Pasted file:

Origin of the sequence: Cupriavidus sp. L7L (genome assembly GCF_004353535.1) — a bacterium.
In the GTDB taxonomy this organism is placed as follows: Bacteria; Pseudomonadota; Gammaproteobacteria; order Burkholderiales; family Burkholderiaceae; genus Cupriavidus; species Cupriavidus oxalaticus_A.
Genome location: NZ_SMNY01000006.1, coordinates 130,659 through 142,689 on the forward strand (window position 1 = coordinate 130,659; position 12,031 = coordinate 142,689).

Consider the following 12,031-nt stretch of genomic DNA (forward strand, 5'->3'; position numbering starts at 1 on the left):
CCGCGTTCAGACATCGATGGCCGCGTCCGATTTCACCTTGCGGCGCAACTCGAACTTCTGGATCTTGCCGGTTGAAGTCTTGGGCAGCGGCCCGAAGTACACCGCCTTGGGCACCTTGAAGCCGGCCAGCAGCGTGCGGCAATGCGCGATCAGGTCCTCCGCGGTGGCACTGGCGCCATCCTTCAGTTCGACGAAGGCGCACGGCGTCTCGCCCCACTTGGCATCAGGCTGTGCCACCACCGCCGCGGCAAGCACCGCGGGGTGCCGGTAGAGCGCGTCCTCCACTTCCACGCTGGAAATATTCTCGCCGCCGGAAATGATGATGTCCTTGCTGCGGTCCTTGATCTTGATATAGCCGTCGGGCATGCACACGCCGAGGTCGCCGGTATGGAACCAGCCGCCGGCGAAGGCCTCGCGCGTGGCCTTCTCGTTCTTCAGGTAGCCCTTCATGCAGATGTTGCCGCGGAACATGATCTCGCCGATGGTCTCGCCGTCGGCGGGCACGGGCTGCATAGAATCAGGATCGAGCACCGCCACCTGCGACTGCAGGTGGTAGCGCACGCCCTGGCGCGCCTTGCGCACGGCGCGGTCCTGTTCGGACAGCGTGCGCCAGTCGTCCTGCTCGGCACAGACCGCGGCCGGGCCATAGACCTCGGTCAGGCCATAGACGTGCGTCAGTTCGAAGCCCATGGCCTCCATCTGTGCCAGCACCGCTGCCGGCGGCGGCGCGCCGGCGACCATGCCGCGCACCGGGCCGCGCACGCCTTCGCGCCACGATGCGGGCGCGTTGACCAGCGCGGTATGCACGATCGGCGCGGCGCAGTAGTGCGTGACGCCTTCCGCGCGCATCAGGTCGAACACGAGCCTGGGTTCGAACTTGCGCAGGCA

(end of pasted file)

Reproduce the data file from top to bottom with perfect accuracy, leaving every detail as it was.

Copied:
Origin of the sequence: Cupriavidus sp. L7L (genome assembly GCF_004353535.1) — a bacterium.
In the GTDB taxonomy this organism is placed as follows: Bacteria; Pseudomonadota; Gammaproteobacteria; order Burkholderiales; family Burkholderiaceae; genus Cupriavidus; species Cupriavidus oxalaticus_A.
Genome location: NZ_SMNY01000006.1, coordinates 130,659 through 142,689 on the forward strand (window position 1 = coordinate 130,659; position 12,031 = coordinate 142,689).

Consider the following 12,031-nt stretch of genomic DNA (forward strand, 5'->3'; position numbering starts at 1 on the left):
CCGCGTTCAGACATCGATGGCCGCGTCCGATTTCACCTTGCGGCGCAACTCGAACTTCTGGATCTTGCCGGTTGAAGTCTTGGGCAGCGGCCCGAAGTACACCGCCTTGGGCACCTTGAAGCCGGCCAGCAGCGTGCGGCAATGCGCGATCAGGTCCTCCGCGGTGGCACTGGCGCCATCCTTCAGTTCGACGAAGGCGCACGGCGTCTCGCCCCACTTGGCATCAGGCTGTGCCACCACCGCCGCGGCAAGCACCGCGGGGTGCCGGTAGAGCGCGTCCTCCACTTCCACGCTGGAAATATTCTCGCCGCCGGAAATGATGATGTCCTTGCTGCGGTCCTTGATCTTGATATAGCCGTCGGGCATGCACACGCCGAGGTCGCCGGTATGGAACCAGCCGCCGGCGAAGGCCTCGCGCGTGGCCTTCTCGTTCTTCAGGTAGCCCTTCATGCAGATGTTGCCGCGGAACATGATCTCGCCGATGGTCTCGCCGTCGGCGGGCACGGGCTGCATAGAATCAGGATCGAGCACCGCCACCTGCGACTGCAGGTGGTAGCGCACGCCCTGGCGCGCCTTGCGCACGGCGCGGTCCTGTTCGGACAGCGTGCGCCAGTCGTCCTGCTCGGCACAGACCGCGGCCGGGCCATAGACCTCGGTCAGGCCATAGACGTGCGTCAGTTCGAAGCCCATGGCCTCCATCTGTGCCAGCACCGCTGCCGGCGGCGGCGCGCCGGCGACCATGCCGCGCACCGGGCCGCGCACGCCTTCGCGCCACGATGCGGGCGCGTTGACCAGCGCGGTATGCACGATCGGCGCGGCGCAGTAGTGCGTGACGCCTTCCGCGCGCATCAGGTCGAACACGAGCCTGGGTTCGAACTTGCGCAGGCA